Diving in a bit deeper, this means that, unlike with other scores in the market, consumers that just opened their first trade line, such as a credit card, would not be eligible for a FICO® Score before they have ever made a single payment. A payment history of at least 6 months is necessary to derive a consistently predictive and reliable credit score. At any time, there are approximately 2.5M consumers that have recently opened a credit account, but don’t yet have the necessary 6 months of repayment experience in order to obtain a FICO Score based solely on traditional credit bureau data. Allowing consumers to build their credit repayment history over six months before assigning them a FICO Score will result in a consistently more accurate assessment of their credit risk, and with it, confidence by lenders to extend credit to these consumers at more favorable terms.
Delivering less predictive and often low scores to the market using only sparse and/or stale credit bureau data is not a recipe for helping consumers gain access to credit. FICO has found the answer to supporting lenders in identifying credit ready consumers is to augment traditional credit bureau data with FCRA compliant alternative data such as telecom, utilities, public record, and checking account data to provide a predictive and reliable score that lenders can use to responsibly expand access to credit.
Joanne Gaskin wrote: The unequivocal answer is yes! FICO® Scores have always considered telco and utility payment data that is furnished to the three nationwide U.S. credit bureaus: Equifax, Experian and TransUnion. The inclusion of telco and utility payment information dates back to the release of the very first FICO Scores in 1989.
The next natural question is: how much of this data is available at the three nationwide credit bureaus? The answer is that while the availability of this data has been increasing, it remains far below other tradeline data such as credit cards, auto loans or mortgages. For example, in the US, 92 percent of consumers have cell phones, but just 5 percent of consumers have telco data reported in their traditional credit bureau files.
Figure 1: Credit bureau coverage is greater for some types of data than others
The story is similar for utilities, where over 60% of American adults pay for utilities such as gas, electricity and water, but just 2.4% of consumer credit bureau files contain utility (non-telco) payment information.
Read the full post: FICO Fact: Do FICO Scores Consider Telco And Utility Data?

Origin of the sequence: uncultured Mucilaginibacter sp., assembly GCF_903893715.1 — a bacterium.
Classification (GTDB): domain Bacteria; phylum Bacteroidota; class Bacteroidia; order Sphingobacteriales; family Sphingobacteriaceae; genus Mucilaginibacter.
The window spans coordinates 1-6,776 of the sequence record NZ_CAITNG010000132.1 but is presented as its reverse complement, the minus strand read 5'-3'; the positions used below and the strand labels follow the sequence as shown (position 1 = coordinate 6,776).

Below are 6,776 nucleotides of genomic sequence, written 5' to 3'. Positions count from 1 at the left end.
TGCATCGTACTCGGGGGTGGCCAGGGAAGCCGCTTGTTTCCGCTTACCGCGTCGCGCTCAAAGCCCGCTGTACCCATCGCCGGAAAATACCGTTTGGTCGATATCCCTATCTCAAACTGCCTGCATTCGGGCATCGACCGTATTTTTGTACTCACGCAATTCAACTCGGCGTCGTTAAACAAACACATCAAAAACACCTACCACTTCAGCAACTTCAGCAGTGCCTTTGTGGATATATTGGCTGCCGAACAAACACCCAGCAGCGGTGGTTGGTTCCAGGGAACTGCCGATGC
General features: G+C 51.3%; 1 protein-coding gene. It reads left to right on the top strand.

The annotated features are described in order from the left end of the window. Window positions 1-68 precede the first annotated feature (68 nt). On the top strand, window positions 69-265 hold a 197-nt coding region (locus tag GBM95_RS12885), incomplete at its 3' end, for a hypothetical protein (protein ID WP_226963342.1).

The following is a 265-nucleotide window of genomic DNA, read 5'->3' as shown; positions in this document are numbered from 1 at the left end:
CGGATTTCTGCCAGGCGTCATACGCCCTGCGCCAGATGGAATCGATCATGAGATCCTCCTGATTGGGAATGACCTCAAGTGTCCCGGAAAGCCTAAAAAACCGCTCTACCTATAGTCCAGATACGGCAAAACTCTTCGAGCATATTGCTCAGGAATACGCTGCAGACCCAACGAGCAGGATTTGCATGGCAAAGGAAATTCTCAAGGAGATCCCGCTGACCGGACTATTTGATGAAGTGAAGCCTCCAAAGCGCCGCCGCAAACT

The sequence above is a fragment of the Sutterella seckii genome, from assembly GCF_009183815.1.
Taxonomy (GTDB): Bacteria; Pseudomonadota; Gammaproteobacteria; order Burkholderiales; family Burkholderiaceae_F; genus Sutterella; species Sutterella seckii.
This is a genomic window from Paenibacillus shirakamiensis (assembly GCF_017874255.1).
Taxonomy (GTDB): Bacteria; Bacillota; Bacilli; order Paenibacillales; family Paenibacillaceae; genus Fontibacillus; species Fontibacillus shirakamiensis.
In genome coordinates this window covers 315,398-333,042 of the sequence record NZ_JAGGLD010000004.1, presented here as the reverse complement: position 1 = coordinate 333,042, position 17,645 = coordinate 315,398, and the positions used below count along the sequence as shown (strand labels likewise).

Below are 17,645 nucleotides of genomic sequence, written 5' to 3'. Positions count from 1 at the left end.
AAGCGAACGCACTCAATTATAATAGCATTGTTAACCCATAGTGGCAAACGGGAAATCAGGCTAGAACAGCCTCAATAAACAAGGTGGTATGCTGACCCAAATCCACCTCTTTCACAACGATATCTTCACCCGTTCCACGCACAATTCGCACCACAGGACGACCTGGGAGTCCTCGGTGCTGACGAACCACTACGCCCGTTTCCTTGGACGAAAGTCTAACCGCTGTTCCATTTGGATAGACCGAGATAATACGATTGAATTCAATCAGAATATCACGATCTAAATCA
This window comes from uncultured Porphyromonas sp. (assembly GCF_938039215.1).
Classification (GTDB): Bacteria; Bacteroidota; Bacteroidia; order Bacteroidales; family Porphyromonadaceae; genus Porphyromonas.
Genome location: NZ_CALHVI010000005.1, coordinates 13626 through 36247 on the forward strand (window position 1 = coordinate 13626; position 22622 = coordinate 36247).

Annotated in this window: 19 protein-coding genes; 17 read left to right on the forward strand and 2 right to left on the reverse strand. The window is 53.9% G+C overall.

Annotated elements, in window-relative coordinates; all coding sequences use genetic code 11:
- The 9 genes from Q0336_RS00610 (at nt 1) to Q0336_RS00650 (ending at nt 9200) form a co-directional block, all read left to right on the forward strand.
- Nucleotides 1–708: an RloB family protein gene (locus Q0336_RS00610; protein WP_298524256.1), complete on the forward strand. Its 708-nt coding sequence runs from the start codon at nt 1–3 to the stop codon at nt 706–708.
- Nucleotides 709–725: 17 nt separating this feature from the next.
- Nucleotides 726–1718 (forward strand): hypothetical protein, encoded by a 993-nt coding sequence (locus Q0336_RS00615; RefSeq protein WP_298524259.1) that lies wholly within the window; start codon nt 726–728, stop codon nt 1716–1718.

Joanne Gaskin wrote: While the FICO® Score has been trusted by consumers, lenders and investors for decades, the data that goes into a FICO® Score can be as recent as a payment reported by your lender today.
When a FICO® Score is pulled, say, when a consumer applies for a loan or credit card, the most up-to-date information available at the credit bureaus is used to calculate the score. In fact, while other credit scoring models may generate a credit score based on stale credit information, our minimum scoring criteria requires that at least one credit account has updated information reported in the last six months.
How frequently the data is updated depends on where it resides:
Credit Bureau Data
FICO® Scores use data from the three main credit bureaus. This data is updated by thousands of data furnishers, usually on a monthly basis. It’s generally monthly because most loans (auto loans, mortgages, credit cards, etc.) are billed on a monthly cycle. As a result, these accounts are generally reported to the bureaus on a monthly cycle with information being reported each day of the month by different furnishers. Then, when a FICO® Score is pulled, it reflects the most up-to-date data reported to the credit bureaus. That information may have been reported to the credit bureaus as recently as that very same day.
Some FICO® Scores use alternative data, which is predictive, regulatory-compliant and found outside of the credit bureau file maintained by the credit bureaus. Telco and utility payment data, similar to credit bureau data is generally reported on a monthly basis. The UltraFICO™ Score empowers consumers to leverage their checking and savings account data to enhance their score. When the UltraFICO™ Score uses this demand deposit account (DDA) data, it’s current as of the day prior to the score pull.
Read full post: FICO Fact: How Current Is The Data In My FICO Score?
Calculations by FICO data scientists indicate that more than 232 million US consumers can be scored by the FICO® Score suite. That is 90% of the credit-eligible US population.
For most of the credit-eligible US population there is sufficient traditional credit bureau data available for calculating a FICO® Score. However, some 28 million consumers have minimal data available in their traditional credit bureau files, and another 25 million are ‘credit invisible’ and have no traditional credit bureau data at all. An independent study conducted by the CFPB reached very consistent conclusions to our own, sizing the ‘credit invisible’ population at 26 million consumers. As shown in Figure 1, the profiles of these consumers that lack sufficient traditional credit bureau data can be quite varied.
To responsibly and reliably score consumers with sparse or no traditional credit bureau data requires a novel approach to credit scoring. Over the past decade, FICO has been developing innovative new scores – like FICO® Score XD and the UltraFICO™ Score – which augment traditional credit bureau data with rich alternative data, such as telecom, utilities, public record, and checking account data.
With the introduction of these scores, the FICO Score Suite can now deliver reliable credit scores for more than 27 million additional people!